The processes involved in the transformation of non-porous, native polysaccharides to their highly porous equivalents introduce significant molecular complexity and are not yet fully understood. In this paper, we propose that distinct changes in polysaccharide local short-range ordering promotes and directs the formation of meso- and micro-pores, which are investigated here using N2 sorption, FTIR, and solid-state 13CNMR. It is found that an increase in the overall double helical amylose content, and their local association structures, are responsible for formation of the porous polysaccharide gel phase. An exciting consequence of this local ordering change is elegantly revealed using a 19FNMR experiment, which identifies the stereochemistry-dependent diffusion of a fluorinated chiral probe molecule (1-phenyl-2,2,2-trifluoroethanol) from the meso- to the micro-pore region. This finding opens opportunities in the area of polysaccharide-based chiral stationary phases and asymmetric catalyst preparation.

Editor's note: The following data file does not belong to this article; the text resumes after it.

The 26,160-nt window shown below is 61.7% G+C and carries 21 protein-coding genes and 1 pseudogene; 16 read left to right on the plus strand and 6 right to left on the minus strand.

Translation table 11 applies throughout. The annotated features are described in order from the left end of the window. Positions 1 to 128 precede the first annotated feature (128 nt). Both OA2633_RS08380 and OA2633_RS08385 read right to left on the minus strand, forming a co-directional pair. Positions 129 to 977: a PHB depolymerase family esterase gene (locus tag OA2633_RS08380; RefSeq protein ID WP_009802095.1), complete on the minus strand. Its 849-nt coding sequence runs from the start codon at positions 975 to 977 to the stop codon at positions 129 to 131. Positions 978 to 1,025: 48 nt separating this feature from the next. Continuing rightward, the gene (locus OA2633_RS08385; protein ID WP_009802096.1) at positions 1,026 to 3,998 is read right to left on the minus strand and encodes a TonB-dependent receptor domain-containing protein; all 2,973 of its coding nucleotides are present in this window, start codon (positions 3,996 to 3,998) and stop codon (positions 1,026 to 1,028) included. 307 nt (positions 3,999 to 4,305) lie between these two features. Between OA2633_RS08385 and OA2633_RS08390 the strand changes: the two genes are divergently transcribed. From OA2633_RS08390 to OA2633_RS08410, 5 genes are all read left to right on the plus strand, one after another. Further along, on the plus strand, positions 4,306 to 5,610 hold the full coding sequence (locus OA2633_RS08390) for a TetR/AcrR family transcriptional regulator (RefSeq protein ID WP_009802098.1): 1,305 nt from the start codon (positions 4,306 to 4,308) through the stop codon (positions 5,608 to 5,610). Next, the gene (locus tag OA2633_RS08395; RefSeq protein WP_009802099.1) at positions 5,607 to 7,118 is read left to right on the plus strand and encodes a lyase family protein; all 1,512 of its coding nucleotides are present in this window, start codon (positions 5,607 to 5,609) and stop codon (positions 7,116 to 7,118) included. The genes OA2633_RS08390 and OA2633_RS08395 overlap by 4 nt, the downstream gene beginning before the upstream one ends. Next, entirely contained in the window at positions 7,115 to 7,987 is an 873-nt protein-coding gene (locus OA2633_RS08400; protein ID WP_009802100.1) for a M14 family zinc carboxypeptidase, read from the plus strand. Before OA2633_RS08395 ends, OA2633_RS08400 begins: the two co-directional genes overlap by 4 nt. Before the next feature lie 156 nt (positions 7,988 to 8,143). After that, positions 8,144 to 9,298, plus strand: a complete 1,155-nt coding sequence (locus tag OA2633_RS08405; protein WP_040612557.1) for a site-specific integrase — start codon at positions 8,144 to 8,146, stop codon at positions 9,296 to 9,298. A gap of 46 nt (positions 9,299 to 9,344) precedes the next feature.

|Number of pages||9|
|Publication status||Published - 19 Jan 2016|
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